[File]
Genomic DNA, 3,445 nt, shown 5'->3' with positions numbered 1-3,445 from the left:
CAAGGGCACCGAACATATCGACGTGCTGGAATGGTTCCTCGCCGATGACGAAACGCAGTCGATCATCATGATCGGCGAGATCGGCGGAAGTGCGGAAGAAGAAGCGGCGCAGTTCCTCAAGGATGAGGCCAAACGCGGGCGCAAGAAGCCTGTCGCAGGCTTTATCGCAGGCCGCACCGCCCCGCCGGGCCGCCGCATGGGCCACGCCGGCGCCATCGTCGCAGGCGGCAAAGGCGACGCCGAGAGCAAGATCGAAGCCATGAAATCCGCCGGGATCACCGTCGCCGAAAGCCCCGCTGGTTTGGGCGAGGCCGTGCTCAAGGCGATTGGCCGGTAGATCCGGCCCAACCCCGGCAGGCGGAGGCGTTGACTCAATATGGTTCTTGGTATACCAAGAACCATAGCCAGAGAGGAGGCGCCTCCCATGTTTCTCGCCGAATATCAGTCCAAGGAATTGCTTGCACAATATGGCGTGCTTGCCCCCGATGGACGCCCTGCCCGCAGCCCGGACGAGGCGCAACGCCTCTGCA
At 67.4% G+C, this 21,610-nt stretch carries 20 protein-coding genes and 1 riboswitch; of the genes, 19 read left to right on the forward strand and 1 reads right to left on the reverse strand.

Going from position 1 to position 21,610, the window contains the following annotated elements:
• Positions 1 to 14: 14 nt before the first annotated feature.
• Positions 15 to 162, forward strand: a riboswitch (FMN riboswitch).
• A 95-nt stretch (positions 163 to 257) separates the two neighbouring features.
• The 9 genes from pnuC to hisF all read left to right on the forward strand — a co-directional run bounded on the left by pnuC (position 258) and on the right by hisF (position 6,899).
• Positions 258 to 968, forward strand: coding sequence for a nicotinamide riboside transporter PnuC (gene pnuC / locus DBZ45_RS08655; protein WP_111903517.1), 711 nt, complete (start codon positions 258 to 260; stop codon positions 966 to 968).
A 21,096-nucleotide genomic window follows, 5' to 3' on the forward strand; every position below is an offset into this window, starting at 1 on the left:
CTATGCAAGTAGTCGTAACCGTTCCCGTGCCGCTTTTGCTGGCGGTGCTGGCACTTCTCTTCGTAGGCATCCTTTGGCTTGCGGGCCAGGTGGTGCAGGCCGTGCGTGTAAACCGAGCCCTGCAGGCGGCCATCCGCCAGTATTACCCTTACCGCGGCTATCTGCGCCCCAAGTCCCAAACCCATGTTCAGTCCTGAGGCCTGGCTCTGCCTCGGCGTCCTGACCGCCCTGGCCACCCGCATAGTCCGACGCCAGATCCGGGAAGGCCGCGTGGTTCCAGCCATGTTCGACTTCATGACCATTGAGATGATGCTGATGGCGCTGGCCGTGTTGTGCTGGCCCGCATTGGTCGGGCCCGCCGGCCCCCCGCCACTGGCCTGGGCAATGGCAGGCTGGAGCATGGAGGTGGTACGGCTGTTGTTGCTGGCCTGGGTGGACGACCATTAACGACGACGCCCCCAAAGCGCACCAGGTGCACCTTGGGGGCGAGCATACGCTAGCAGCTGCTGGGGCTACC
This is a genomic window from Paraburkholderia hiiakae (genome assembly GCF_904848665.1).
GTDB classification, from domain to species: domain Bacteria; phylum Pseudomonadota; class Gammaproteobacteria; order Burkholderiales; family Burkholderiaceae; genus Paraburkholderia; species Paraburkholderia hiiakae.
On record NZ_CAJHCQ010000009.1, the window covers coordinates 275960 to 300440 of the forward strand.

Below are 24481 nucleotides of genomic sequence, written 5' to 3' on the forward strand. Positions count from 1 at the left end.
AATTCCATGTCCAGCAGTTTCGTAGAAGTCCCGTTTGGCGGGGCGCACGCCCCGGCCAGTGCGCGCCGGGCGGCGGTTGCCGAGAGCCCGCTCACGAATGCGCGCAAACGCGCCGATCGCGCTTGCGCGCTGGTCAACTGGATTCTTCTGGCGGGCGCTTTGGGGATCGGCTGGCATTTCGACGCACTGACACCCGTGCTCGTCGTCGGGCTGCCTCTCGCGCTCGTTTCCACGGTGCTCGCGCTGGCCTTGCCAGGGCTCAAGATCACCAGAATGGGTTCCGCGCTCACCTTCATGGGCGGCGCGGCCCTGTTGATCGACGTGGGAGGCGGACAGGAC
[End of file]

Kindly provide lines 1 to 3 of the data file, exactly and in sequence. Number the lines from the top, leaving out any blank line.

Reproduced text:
Genomic DNA, 3,445 nt, shown 5'->3' with positions numbered 1-3,445 from the left:
CAAGGGCACCGAACATATCGACGTGCTGGAATGGTTCCTCGCCGATGACGAAACGCAGTCGATCATCATGATCGGCGAGATCGGCGGAAGTGCGGAAGAAGAAGCGGCGCAGTTCCTCAAGGATGAGGCCAAACGCGGGCGCAAGAAGCCTGTCGCAGGCTTTATCGCAGGCCGCACCGCCCCGCCGGGCCGCCGCATGGGCCACGCCGGCGCCATCGTCGCAGGCGGCAAAGGCGACGCCGAGAGCAAGATCGAAGCCATGAAATCCGCCGGGATCACCGTCGCCGAAAGCCCCGCTGGTTTGGGCGAGGCCGTGCTCAAGGCGATTGGCCGGTAGATCCGGCCCAACCCCGGCAGGCGGAGGCGTTGACTCAATATGGTTCTTGGTATACCAAGAACCATAGCCAGAGAGGAGGCGCCTCCCATGTTTCTCGCCGAATATCAGTCCAAGGAATTGCTTGCACAATATGGCGTGCTTGCCCCCGATGGACGCCCTGCCCGCAGCCCGGACGAGGCGCAACGCCTCTGCA
At 67.4% G+C, this 21,610-nt stretch carries 20 protein-coding genes and 1 riboswitch; of the genes, 19 read left to right on the forward strand and 1 reads right to left on the reverse strand.